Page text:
Canadian Forest Service Publications
Mathematical Models for the Use of Sterile Insects. 2005. Barclay, H.J. Pages 147-174 (Chapter 2.5.) in V.A. Dyck, J. Hendrichs, and A.S. Robinson, editors. Sterile Insect Technique. Principles and Practice in Area-Wide Integrated Pest Management. Springer, Heidelberg, Germany. 787 p.
Issued by: Pacific Forestry Centre
Catalog ID: 25979
CFS Availability: Order paper copy (free)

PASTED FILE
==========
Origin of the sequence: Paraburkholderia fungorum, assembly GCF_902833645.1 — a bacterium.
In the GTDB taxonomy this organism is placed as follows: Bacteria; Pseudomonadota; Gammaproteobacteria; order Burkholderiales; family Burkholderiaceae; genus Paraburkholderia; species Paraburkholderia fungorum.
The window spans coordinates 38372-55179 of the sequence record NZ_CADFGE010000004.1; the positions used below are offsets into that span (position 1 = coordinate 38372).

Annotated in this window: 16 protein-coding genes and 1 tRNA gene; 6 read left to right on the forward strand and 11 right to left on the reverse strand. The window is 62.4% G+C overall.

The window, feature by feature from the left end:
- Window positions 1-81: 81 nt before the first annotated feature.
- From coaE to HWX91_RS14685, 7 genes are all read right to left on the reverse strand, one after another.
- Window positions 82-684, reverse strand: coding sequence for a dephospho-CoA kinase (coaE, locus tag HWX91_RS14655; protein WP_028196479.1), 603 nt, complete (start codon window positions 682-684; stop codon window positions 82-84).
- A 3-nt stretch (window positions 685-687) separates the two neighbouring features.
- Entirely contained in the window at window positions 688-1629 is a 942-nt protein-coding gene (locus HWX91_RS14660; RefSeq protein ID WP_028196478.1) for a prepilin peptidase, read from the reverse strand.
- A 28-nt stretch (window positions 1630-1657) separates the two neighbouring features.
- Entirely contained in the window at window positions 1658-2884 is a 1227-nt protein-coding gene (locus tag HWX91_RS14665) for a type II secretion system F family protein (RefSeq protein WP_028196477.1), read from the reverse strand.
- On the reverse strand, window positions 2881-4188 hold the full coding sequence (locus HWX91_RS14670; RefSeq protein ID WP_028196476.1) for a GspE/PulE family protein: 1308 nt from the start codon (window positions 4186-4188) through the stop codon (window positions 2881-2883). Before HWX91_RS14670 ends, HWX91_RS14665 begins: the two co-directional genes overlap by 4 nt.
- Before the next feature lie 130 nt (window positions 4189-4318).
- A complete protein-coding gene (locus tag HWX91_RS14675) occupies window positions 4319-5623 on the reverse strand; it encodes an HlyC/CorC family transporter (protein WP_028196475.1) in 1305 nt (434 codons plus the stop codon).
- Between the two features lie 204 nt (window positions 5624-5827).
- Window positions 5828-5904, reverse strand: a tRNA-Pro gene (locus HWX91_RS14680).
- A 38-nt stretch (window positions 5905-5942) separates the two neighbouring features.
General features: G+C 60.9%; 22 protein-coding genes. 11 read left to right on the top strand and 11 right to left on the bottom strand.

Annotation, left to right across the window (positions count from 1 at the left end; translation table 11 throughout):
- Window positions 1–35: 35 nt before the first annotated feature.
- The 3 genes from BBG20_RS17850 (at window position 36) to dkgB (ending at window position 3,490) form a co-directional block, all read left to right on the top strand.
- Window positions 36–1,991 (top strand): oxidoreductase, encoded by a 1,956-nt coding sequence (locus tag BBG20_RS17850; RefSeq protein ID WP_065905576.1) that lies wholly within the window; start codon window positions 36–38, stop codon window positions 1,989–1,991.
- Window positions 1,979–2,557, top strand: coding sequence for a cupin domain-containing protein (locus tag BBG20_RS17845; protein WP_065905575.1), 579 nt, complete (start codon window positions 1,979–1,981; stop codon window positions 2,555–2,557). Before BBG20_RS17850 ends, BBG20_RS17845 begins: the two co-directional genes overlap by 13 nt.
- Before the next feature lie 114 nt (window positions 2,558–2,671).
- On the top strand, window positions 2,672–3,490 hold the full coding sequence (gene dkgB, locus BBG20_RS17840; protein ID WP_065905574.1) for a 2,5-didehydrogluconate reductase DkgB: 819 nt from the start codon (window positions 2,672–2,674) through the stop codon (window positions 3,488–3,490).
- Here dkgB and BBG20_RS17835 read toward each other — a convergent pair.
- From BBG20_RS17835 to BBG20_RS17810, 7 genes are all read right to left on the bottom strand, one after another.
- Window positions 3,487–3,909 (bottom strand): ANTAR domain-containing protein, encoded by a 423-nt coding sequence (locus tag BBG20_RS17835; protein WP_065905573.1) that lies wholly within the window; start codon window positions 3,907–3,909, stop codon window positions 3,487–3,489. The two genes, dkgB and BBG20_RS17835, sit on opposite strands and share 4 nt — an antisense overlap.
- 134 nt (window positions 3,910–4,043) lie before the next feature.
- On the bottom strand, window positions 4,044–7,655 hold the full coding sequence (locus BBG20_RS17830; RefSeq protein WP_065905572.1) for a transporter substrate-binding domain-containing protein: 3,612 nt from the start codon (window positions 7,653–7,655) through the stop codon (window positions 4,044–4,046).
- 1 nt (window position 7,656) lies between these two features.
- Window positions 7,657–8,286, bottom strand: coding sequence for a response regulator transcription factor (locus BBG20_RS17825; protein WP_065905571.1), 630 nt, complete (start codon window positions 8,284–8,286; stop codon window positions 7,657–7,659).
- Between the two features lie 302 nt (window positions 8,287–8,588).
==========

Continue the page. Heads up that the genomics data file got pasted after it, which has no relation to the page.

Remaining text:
This chapter begins with a consideration of simple population models. The sterility formulation proposed by Knipling is then included into the population models, and these are elaborated in systematic fashion to include the major biological factors that will affect the success of the sterile insect technique (SIT) control programme. These factors include residual fertility, differential competitive ability of wild and sterilized males, mating patterns, immigration, and various combinations of these features. Also examined are density-dependence, age structure, population aggregation, biotic interactions with other species, and then integration of the SIT with other control methods. It was found that combinations of factors are synergistic: combinations of detrimental factors such as residual fertility and inferior competitive ability put severe limits on the probable success of the control programme, while combinations of control methods are much more likely to succeed than single control methods. This is because each control method needs only to account for a smaller proportion of the total mortality when combined with other methods than when acting alone.